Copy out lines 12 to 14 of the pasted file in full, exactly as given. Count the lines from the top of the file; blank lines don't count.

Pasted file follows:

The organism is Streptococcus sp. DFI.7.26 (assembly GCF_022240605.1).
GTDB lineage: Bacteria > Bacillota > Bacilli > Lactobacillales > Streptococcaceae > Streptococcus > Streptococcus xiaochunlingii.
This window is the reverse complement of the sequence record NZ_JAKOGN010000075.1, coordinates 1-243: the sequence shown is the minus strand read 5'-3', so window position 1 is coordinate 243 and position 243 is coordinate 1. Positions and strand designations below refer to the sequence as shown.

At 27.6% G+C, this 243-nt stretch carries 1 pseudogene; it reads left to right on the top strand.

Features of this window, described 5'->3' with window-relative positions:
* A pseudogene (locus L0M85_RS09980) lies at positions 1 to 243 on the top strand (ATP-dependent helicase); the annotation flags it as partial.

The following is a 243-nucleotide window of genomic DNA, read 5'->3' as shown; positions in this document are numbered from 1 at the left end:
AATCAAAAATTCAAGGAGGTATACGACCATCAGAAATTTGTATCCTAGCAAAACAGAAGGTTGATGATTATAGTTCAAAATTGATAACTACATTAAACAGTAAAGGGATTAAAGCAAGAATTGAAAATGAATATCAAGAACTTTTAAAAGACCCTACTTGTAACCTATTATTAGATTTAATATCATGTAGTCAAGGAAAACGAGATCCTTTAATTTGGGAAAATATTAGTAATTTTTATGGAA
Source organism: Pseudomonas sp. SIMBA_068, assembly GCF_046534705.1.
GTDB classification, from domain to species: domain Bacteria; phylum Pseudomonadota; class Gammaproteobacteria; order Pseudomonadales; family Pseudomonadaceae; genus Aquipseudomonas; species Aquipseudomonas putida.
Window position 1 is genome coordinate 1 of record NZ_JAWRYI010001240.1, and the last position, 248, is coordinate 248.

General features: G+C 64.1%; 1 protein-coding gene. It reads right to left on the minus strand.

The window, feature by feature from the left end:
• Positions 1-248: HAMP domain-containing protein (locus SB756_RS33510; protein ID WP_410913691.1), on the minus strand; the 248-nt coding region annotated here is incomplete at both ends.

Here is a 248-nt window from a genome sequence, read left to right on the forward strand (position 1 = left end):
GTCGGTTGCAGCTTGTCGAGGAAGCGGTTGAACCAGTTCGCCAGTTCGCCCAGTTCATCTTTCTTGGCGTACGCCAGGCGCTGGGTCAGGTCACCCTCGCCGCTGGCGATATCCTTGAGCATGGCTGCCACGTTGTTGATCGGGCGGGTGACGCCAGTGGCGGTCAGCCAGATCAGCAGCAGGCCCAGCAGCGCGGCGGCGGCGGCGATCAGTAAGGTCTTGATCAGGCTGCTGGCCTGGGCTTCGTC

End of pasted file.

General features: G+C 64.1%; 1 protein-coding gene. It reads right to left on the minus strand.

The window, feature by feature from the left end:
• Positions 1-248: HAMP domain-containing protein (locus SB756_RS33510; protein ID WP_410913691.1), on the minus strand; the 248-nt coding region annotated here is incomplete at both ends.